By Danny Wicentowski
By Lindsay Toler
By Lindsay Toler
By Danny Wicentowski
By Anne Valente
By Lindsay Toler
By Ray Downs
By Lindsay Toler
Iain Teall still aches from the beating he took last year.
Teall, 30, was working as a bartender at the Hard Rock Cafe when, he says, he was roughed up by public-safety officers just outside Union Station. He says he was repeatedly struck with metal batons and Maced by the security staff.
His injuries sent him to the hospital, where he was found to have contusions and a concussion. Worse yet, he says, the incident was a case of mistaken identity. "I found out later the officers had been ejecting a group from Hooters," says Teall, "and they thought I was one of them trying to get back in. It was a mistake that they will pay for in court."
Long before Nelly was turned out of Union Station for wearing a do-rag in violation of the dress code, complaints about the enforcement tactics of the mall security force started surfacing. But these complaints didn't come from a celebrity rapper -- instead, Union Station's own employees, its workers and managers, contend that the security force is more interested in targeting mall employees and throwing its weight around than in protecting mall patrons.
There's also the suggestion of a coverup -- the surveillance videotape of the Teall incident was mysteriously taped over, and a police report states that it was likely tampered with.
Union Station spokesman Tom Gorman defends the guards: "They're doing the job they're assigned, and that is to keep peace and harmony in Union Station. And it's a tough job. Six million people -- that's the number of visitors Union Station gets per year. You're bound to have some problems with that many people."
But Key West Café general manager Neill Costello, an eight-year veteran of Union Station, says the mall's security team oversteps its jurisdiction: "They're not really sure who they're working for. They don't realize that they're working for the tenants and the guests. Instead, they've created this atmosphere of intimidation, and they've systematically harassed employees over the years. I could understand if they had a legitimate problems with gangs and violence, but why are they going after the people who have to work here? It doesn't make any sense to me."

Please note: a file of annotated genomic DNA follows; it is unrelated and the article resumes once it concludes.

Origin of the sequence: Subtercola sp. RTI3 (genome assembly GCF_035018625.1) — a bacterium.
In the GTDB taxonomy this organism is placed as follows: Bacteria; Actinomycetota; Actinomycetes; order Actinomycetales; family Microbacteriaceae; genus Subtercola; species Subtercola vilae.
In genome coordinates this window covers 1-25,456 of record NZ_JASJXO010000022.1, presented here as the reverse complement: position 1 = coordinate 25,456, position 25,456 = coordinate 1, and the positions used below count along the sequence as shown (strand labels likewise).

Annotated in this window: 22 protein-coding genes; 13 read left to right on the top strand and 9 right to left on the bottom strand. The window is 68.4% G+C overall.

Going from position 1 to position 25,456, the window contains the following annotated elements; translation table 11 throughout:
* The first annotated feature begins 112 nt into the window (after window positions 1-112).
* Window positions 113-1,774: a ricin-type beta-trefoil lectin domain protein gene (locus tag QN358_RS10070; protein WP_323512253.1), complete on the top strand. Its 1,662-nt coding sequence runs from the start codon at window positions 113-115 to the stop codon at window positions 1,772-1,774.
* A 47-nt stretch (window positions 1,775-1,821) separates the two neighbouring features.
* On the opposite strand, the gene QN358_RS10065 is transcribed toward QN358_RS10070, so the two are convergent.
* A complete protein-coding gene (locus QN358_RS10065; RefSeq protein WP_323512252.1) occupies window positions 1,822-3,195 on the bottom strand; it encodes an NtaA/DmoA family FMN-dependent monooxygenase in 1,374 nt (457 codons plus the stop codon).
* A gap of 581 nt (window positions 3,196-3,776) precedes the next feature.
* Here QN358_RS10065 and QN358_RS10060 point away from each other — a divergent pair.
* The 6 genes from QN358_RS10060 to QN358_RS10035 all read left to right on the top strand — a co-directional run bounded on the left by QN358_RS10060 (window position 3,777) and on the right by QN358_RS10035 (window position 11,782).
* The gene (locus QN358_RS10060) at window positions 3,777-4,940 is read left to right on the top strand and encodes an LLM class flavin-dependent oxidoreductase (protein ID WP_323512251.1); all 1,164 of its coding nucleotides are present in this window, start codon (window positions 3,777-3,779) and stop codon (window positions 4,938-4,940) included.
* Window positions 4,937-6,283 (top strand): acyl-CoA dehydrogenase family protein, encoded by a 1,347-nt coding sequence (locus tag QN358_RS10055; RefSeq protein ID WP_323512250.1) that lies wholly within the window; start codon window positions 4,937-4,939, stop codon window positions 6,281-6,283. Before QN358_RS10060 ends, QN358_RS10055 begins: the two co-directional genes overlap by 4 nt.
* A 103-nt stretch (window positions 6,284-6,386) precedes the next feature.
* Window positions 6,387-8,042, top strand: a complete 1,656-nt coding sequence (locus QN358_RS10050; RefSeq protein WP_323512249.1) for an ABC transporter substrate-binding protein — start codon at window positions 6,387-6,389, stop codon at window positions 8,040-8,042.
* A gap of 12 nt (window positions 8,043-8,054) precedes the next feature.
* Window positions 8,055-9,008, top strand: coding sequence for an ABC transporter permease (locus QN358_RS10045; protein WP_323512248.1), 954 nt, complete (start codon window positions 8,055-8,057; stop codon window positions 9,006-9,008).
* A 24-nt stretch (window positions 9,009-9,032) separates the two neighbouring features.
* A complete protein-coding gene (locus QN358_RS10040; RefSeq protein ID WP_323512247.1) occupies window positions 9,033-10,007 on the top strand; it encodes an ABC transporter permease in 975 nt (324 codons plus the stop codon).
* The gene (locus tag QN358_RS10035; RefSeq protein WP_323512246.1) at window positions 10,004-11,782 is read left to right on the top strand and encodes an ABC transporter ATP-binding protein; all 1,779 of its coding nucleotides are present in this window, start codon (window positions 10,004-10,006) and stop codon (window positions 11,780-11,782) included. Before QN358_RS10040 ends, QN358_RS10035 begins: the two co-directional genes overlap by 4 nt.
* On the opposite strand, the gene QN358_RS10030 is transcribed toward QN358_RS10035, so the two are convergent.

Teall, now a manager at Café Eau in the Chase Park Plaza, recalls the night of the incident. He was at Casa Gallardo between shifts, watching the Blues in a playoff game. He left to return to the Hard Rock but realized that he had forgotten his keys. "I went back to get them, and a security officer stationed at the south entrance grabbed me by the arm. Then another one came up and hit me behind the ear. Then the first guy pulled out the Mace and sprayed it right in my eyes. And then more officers came. Six or seven got me on the ground, cuffed me and beat me with batons. They ripped out my eyebrow ring and Maced me again.
"They took me to this room down a long hallway, and they led me there handcuffed, my shirt ripped, pants around my ankles and my shoes gone. I was in there for an hour -- they wouldn't even let me wash out the Mace." He was interrogated and threatened, he says, but finally the city cops arrived and let him go.
Union Station spokesman Gorman says public-safety officers were indeed ejecting a rowdy bunch from the mall but also alleges that Teall, drunk and truculent, "inserted himself into the situation" and fought with security officers. Five people had trouble holding him down, Gorman says. The police report from May 18, 2001, lists seven public-safety officers as suspects in the second-degree assault on Teall. According to Jeannette Graviss of the St. Louis circuit attorney's office, warrants on the suspects were applied for on July 25, 2001. The case was reviewed by an assistant circuit attorney, who determined that there was not enough evidence to proceed.
A surveillance camera was aimed at the area where the incident occurred. But the tapes, later seized as evidence, had, in the opinion of St. Louis Police Department lead production technician Bob Steckhan, been tampered with. The pertinent videotape, watched by Steckhan and two detectives, showed ten seconds of nighttime surveillance before "the video went directly to a daytime freeze-frame shot that was continuously recorded on the cassette tape," says the police report, written by Detective Sergeant Courtland Ramey.
In recent weeks, African-Americans have expressed wrath over the Union Station dress code, which bans the wearing of "commonly known gang-related items," including bandannas and do-rags of any color. Under the same policy, a person cannot enter the mall wearing a hat tilted or turned to the side or with a single sleeve or pant leg rolled up. At protest rallies held twice so far this month at Union Station, protesters marched through the complex vocalizing -- with the aid of bullhorns -- allegations of discrimination and racial profiling.
Union Station's policies allow its security to ban troublesome employees from mall property. Banishment is tantamount to job termination, because a banned employee who tries to go to work can be detained and arrested by the "real" police for trespassing. And even though Missouri public-health statues dictate that kitchen workers wear hair restraints, says Key West Café kitchen manager Keith Little, "they banished one of my cooks because he had a wave cap to keep his hair in place. K.J. can't come back until he talks to [head of security] Jim Scavatta. It was the third time that security had warned him," says Little, "but when you're at work, you're at work. I could see their point if it was a red or blue scarf, but a black wave cap to keep your hair in place ... I never knew black to be a gang color."